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Conan Drops the Prom Queen for the Less Inhibited Girl Next Door

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Conan O'Brien's dream was to host the Tonight Show, which he called "the greatest television franchise of all time" -- but a guy is better off with the girl next door rather than the prom queen. The prom queen is usually a prude and the girl next door is the closet freak who lets you do anything you want with her.

"He can do whatever he wants to do here," Steve Koonin, the president of Turner Entertainment Networks, told Entertainment Weekly. "We had a great proposition. We have a great environment, we are young, we are a branded comedy network."

O'Brien's lead-in on TBS will be Family Guy, compared with network evening news at his old home. You know who watches network evening news? Old people. Old people who probably aren't into Conan O'Brien. O'Brien's fans wondered if his act would become more "refined" at 11:30, and he assured them it wouldn't. But the experiment is over, and if the success of Jon Stewart, Stephen Colbert and Chelsea Handler weren't evidence enough of a shifting late-night paradigm, this is it.

Because O'Brien's exit deal with NBC prevents him from going back on the air before the fall, there's some time to kill, but both TBS and O'Brien are using the time wisely. With a new slogan, "Coco is with TBS," the station has already reached out to O'Brien's hardcore fans. Meanwhile, O'Brien is out touring with the slogan "A night of music, comedy, hugging, and the occasional awkward silence." Hugging, apparently, is how he connects with his fans.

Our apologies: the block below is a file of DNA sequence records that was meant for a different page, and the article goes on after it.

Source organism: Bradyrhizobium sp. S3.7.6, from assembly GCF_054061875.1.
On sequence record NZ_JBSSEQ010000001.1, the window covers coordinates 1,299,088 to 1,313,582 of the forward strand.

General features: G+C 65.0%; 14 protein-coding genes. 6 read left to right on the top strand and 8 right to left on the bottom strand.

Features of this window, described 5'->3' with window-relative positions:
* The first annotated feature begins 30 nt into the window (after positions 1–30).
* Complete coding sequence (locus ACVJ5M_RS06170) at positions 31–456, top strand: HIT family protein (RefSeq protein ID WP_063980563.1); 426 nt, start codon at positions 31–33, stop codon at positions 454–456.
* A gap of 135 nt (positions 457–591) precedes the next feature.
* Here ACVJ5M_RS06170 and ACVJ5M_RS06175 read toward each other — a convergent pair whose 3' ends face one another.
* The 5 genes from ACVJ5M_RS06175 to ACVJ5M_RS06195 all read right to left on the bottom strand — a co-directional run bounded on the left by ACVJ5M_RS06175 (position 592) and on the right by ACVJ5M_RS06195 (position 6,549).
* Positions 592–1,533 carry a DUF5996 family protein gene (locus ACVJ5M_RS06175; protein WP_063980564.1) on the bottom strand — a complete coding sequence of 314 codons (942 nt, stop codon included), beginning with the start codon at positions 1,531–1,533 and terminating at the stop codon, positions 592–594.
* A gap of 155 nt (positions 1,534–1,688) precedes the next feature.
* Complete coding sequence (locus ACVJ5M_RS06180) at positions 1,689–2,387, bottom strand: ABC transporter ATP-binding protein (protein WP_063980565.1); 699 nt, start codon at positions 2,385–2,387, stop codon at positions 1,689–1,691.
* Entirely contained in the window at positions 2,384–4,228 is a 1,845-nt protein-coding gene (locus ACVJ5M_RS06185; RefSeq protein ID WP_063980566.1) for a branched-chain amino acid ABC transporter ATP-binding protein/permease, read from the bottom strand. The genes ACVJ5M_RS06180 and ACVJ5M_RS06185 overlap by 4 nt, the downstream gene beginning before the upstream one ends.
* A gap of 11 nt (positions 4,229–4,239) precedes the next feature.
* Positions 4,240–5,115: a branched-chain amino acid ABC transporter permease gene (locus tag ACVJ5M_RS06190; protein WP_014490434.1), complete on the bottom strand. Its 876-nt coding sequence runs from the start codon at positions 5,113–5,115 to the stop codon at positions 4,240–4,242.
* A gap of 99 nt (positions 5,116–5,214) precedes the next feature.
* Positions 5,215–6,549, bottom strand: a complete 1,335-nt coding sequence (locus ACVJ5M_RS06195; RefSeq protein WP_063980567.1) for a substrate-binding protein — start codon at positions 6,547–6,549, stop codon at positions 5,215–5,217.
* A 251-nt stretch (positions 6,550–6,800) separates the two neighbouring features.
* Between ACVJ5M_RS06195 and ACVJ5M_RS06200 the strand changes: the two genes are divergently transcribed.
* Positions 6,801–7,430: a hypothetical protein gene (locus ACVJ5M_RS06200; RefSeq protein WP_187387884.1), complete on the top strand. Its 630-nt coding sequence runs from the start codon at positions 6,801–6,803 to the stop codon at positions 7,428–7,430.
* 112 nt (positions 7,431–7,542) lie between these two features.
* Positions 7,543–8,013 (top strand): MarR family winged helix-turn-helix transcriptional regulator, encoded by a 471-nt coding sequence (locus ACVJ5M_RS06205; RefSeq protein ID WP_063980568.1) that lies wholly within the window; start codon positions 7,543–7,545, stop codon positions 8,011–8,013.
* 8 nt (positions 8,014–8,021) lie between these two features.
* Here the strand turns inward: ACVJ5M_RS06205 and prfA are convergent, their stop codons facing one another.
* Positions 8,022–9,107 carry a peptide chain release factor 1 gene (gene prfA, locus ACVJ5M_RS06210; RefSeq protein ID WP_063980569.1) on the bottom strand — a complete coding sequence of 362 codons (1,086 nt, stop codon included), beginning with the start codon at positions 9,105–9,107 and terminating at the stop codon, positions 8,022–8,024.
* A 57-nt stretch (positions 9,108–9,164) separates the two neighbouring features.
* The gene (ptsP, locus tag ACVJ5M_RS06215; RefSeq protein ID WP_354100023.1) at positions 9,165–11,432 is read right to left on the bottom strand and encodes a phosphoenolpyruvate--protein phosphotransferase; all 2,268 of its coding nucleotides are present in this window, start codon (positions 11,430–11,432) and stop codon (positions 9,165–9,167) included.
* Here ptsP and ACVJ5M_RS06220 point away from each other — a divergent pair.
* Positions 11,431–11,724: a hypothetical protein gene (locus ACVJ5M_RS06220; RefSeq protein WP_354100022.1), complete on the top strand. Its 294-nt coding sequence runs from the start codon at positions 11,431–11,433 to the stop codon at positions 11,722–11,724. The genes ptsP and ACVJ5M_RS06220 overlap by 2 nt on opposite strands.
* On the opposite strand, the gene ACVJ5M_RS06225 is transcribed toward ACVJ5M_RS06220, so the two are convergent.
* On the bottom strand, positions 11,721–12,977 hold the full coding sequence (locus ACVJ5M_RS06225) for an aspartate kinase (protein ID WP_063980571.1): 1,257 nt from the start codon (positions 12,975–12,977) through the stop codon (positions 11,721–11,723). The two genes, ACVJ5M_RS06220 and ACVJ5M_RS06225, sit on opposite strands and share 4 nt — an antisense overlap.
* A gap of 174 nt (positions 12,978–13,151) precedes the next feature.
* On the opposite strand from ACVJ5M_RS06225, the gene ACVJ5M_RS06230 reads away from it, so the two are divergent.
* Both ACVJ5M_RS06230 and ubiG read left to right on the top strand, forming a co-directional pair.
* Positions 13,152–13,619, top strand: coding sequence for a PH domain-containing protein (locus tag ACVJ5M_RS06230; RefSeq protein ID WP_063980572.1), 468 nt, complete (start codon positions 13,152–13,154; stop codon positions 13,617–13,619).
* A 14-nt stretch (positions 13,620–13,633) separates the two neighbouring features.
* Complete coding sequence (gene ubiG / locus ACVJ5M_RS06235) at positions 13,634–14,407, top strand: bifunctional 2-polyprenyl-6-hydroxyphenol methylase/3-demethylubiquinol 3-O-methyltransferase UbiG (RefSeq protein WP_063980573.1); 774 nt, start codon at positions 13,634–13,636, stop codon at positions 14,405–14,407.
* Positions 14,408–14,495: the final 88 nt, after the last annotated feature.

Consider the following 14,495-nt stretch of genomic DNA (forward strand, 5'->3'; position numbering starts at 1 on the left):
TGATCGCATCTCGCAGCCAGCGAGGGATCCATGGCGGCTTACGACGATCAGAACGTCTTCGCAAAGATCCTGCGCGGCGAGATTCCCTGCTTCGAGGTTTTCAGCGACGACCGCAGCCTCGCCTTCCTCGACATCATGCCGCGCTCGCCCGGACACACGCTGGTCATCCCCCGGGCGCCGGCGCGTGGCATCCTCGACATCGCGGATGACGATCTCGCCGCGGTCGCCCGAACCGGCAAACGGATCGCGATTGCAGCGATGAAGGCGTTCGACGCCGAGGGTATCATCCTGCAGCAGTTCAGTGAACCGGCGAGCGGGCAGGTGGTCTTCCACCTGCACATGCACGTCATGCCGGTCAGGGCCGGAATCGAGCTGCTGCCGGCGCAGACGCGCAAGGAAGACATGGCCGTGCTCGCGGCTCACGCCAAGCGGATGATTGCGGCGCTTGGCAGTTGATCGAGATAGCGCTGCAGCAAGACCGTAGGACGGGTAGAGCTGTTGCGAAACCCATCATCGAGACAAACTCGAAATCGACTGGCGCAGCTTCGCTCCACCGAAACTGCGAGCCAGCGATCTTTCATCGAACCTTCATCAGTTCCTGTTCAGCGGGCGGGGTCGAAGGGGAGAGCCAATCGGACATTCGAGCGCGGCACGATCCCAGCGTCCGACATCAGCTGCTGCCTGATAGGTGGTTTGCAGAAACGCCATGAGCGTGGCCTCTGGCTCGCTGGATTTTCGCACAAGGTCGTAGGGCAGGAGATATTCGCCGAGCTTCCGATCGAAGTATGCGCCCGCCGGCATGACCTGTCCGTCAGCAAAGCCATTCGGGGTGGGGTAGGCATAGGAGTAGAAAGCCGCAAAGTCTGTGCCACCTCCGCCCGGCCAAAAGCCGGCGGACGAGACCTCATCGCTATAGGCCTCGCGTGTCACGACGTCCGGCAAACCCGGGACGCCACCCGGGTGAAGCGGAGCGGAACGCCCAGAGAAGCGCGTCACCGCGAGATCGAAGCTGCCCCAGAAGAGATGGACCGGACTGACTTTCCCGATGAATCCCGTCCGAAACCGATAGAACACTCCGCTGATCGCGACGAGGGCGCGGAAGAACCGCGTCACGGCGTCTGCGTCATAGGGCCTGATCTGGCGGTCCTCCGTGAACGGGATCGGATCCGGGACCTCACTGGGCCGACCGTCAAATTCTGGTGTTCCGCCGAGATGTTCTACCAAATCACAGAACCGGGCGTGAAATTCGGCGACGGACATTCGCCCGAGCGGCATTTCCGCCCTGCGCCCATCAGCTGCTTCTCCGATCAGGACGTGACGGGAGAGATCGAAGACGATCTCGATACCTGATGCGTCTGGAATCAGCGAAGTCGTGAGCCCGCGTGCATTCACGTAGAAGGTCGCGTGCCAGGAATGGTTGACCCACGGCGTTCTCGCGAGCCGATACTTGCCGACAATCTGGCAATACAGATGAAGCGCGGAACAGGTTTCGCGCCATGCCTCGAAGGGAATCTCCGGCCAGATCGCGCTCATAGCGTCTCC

"There's a bit of sexual tension between you and I," O'Brien once told me during his audience warm-up before a taping of Late Night With Conan O'Brien. "Come here and give me a hug."

A high school senior skipping school a little more than a decade ago, I didn't expect to find myself in O'Brien's arms before a packed studio when they shuffled me and my friends into the second row. My head square against O'Brien's chest -- he's six-foot-four, and, well, I'm not -- we took turns man-patting each other's backs.

"There, that's better," he said. My face was bright red but I enjoyed playing along. "Now why don't you go hug that guy over there?" he said, pointing me towards a 50-something guy with slicked back hair and yellow teeth. I obliged, and from that moment forward I was no longer a young fan but also a part of the act, for a day at least.

He hasn't hugged all his fans and audience members, but throughout his 16-year run as host of Late Night and his abbreviated stint as the Tonight Show host, O'Brien has filled the space that divides a TV-star and the average viewer with humanness and relentless self-deprecation. Maybe he had to develop that sensibility; he's a giant red-headed comedian with a penchant for dancing poorly, and his monologues -- short and formulaic -- aren't his strength. O'Brien's greatest asset has always been his personality.

"I had a show," O'Brien wrote in his Twitter bio. "Then I had a different show. Now I have a Twitter account." Now he's got almost a million followers and there's billboards scattered across the U.S. featuring his 140-character updates. He never could have imagined trading in his Tonight Show digs for a Twitter account and a trip to cable television, but when the opportunity presented, maybe O'Brien realized that TBS is the best way to embrace his fans. Of course the shakeup is sweeter with a $45 million buyout and carte blanche to do anything short of defecate on a effigy of NBC CEO Jeff Zucker.

So what might the first week of O'Brien's show look like on TBS? I imagine a sketch where the Horny Manatee attempts to seduce the Masturbating Bear and Little Jay Leno gets run over by a truck. Something like that.